THE BLOG
12/13/2009 03:12 pm ET Updated May 25, 2011

No Comparison Between King's Nobel Prize Moment and Obama's

For those who own mementos from the 2009 presidential inauguration such as key rings, bumper stickers and buttons depicting the images of Martin Luther King and Barack Obama as a way to illustrate that the civil right icon's "dream" has been fulfilled, now would be the appropriate time to discard them into the ash pile of irrelevance.

Any doubt you may have had was put to rest by the president himself. Last Thursday, President Barack Obama became the third African-American to receive the Nobel Peace Prize, joining King and Ralph Bunche. Here is where the similarities end.

Bunche was awarded the prize in 1950 for his successful mediation of a series of cease fire agreements between the new nation of Israel and four Arab neighbors -- Egypt, Jordan, Lebanon and Syria. King was awarded the prize in 1964 for his commitment to nonviolent civil disobedience in response to often-violent Jim Crow segregation.

Obama's award was a derivative prize. Like the highly speculative financial instruments that were used to invest in high-risk mortgage securities, the Nobel committee placed a side bet on what they believe Obama could do at some future date, more so than what he has actually accomplished.

The irony was lost on no one, including the president, that he was receiving a prize for peace days after escalating the conflict in Afghanistan.

The opening remarks offered by King in 1964 and the president in 2009 reveal the stark difference in their respective missions.

King began his remarks by stating:

"I accept the Nobel Prize for Peace at a moment when 22 million Negroes of the United States of America are engaged in a creative battle to end the long night of racial injustice. I accept this award on behalf of a civil rights movement, which is moving with determination and a majestic scorn for risk and danger to establish a reign of freedom and a rule of justice."

To his credit, the president wasted little time in his remarks acknowledging what most were already thinking:

"And yet I would be remiss if I did not acknowledge the considerable controversy that your generous decision has generated. In part, this is because I am at the beginning, and not the end, of my labors on the world stage. Compared to some of the giants of history who have received this prize -- Schweitzer and King; Marshall and Mandela -- my accomplishments are slight."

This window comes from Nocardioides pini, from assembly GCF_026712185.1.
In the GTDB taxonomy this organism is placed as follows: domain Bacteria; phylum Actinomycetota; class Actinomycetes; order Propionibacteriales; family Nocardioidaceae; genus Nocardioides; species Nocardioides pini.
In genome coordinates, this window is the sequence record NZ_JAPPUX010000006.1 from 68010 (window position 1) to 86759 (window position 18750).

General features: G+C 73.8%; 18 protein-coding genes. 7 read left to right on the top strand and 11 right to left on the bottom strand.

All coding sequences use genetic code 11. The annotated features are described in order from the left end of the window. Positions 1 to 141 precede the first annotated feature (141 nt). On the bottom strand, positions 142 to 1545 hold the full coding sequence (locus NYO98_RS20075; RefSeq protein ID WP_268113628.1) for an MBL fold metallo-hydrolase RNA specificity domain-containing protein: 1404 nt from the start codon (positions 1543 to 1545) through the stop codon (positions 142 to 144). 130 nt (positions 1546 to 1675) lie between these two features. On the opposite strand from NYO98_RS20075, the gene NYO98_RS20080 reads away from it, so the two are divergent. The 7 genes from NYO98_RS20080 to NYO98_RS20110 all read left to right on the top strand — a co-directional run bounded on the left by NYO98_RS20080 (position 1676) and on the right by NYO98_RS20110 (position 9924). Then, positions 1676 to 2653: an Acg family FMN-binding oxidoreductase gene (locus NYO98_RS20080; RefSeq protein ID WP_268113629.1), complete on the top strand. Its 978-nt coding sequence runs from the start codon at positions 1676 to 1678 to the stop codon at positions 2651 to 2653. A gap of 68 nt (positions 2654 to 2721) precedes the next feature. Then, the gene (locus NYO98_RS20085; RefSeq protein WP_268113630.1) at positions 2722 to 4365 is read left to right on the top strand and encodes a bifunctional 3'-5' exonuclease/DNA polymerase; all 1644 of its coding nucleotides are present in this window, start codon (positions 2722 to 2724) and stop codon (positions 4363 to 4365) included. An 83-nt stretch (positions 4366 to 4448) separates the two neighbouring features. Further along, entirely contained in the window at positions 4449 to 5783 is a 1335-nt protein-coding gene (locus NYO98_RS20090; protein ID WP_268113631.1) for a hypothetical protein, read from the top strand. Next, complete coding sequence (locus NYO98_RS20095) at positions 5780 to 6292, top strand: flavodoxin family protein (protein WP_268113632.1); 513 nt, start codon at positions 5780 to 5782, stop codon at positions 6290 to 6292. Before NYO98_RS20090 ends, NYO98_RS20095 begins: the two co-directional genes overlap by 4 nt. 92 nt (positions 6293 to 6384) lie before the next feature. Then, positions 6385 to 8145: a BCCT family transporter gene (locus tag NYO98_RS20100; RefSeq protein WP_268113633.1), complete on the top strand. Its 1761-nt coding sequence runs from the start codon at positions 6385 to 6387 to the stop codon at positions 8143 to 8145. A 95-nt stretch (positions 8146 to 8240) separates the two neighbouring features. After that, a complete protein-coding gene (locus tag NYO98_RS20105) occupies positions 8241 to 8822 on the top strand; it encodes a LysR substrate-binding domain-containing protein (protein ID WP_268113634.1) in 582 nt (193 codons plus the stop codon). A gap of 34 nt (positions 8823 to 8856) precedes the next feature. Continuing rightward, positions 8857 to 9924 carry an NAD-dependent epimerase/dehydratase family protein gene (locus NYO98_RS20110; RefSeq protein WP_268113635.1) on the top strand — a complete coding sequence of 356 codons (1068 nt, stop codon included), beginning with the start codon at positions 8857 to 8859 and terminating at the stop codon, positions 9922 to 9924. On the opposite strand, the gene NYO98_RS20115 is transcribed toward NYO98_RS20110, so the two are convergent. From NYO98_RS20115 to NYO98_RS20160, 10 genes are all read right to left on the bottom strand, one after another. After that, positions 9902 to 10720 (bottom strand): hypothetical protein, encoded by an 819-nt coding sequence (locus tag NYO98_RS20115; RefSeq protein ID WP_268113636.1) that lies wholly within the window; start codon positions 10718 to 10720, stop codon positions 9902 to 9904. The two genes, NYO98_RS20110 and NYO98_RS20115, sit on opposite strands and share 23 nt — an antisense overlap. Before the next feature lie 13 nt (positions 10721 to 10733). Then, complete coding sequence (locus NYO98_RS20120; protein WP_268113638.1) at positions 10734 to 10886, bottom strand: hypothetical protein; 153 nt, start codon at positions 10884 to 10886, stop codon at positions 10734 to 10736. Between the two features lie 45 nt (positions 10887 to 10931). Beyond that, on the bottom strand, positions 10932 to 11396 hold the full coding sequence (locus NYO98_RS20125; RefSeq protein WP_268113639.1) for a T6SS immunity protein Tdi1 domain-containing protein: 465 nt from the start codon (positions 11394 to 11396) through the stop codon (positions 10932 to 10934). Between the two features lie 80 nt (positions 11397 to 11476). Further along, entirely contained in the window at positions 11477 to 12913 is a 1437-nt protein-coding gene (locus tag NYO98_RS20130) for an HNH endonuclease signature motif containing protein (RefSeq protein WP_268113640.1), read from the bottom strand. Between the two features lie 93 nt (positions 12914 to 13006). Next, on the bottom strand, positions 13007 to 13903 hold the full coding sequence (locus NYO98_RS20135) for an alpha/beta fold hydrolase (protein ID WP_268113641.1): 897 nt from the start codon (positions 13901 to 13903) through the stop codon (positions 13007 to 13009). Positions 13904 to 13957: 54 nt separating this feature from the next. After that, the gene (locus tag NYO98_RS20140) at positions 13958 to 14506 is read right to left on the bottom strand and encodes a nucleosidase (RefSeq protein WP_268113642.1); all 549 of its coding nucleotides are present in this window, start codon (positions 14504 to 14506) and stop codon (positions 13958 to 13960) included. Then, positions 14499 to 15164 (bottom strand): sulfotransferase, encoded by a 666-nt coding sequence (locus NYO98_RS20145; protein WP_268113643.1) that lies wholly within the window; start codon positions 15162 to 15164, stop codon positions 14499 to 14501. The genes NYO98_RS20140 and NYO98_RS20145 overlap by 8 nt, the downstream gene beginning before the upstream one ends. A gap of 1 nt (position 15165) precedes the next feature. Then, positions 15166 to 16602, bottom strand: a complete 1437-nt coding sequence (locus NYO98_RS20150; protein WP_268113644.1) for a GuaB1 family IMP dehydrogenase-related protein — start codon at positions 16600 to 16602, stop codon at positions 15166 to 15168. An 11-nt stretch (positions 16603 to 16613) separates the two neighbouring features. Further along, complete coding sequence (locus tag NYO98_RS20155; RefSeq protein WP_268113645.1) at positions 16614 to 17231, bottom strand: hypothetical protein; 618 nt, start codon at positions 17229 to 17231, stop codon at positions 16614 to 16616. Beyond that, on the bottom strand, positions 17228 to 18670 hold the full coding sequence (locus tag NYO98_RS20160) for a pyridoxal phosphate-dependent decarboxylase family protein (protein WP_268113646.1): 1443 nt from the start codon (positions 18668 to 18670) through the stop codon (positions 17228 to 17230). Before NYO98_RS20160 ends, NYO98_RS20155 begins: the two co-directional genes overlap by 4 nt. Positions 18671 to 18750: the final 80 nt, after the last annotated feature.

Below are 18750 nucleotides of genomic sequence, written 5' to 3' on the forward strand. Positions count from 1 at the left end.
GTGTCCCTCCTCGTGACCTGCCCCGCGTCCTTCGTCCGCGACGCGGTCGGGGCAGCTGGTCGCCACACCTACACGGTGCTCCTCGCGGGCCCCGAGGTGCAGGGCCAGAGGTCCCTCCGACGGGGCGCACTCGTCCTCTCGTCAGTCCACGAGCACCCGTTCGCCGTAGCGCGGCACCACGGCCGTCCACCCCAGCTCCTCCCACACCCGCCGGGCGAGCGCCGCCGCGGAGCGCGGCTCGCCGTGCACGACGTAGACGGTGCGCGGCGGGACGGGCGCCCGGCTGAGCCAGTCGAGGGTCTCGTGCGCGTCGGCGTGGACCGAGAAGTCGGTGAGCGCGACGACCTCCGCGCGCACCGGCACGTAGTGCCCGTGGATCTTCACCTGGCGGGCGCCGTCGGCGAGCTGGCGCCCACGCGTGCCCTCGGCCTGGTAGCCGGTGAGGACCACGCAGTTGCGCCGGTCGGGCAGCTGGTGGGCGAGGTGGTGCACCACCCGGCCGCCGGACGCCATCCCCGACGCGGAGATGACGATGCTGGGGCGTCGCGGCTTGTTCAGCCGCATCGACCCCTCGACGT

Sadly, I found the president's speech more reminiscent of George W. Bush than King. Though more eloquent and self-effacing than his predecessor, the macho tone of the speech was more neocon than deserving of a peace prize.

Obama was correct to draw a distinction between leading a civil rights movement and being commander in chief of the most powerful armed force in world history.

I also agree with Obama's Niebuhrian observation: "For make no mistake: evil does exist in the world. A nonviolent movement could not have halted Hitler's armies." But it is the type of non-sequitur that I would expect from Bush 43. King was not going against Hitler and neither is Obama.

If anything, the president accepts an award for peace slightly more than a week after committing troops that will spill blood and treasure most likely long after the 2011 withdrawal date that he has placed in the psyche of the American people.

Read in its full context, the president's Nobel address was not enough of a departure from the previous eight years, which paradoxically was a large reason for his receiving the award.

For all the effort the president placed on the differences between Afghanistan and Vietnam when he announced an additional 30,000 troop surge last week, there remain a few haunting similarities that cannot be ignored.

Like Vietnam, we are in a region of the world that remains doubtful the U.S. understands.

Like Vietnam, we are backing a central government that does not necessarily have the backing of its own people.

Like Vietnam, the U.S. is committing troops where there is already a historical precedent for disaster.

Though I thought the president gave a wonderful realpolitik address, it was far from anything that might draw comparisons to King, who remains, in my opinion, the moral voice of our nation. And it is unlikely that role will be usurped anytime soon.

Byron Williams is an Oakland pastor, a syndicated columnist and blog-talk radio host. He is the author of Strip Mall Patriotism: Moral Reflections of the Iraq War. E-mail him byron@byronspeaks.com or visit his Web site: byronspeaks.com.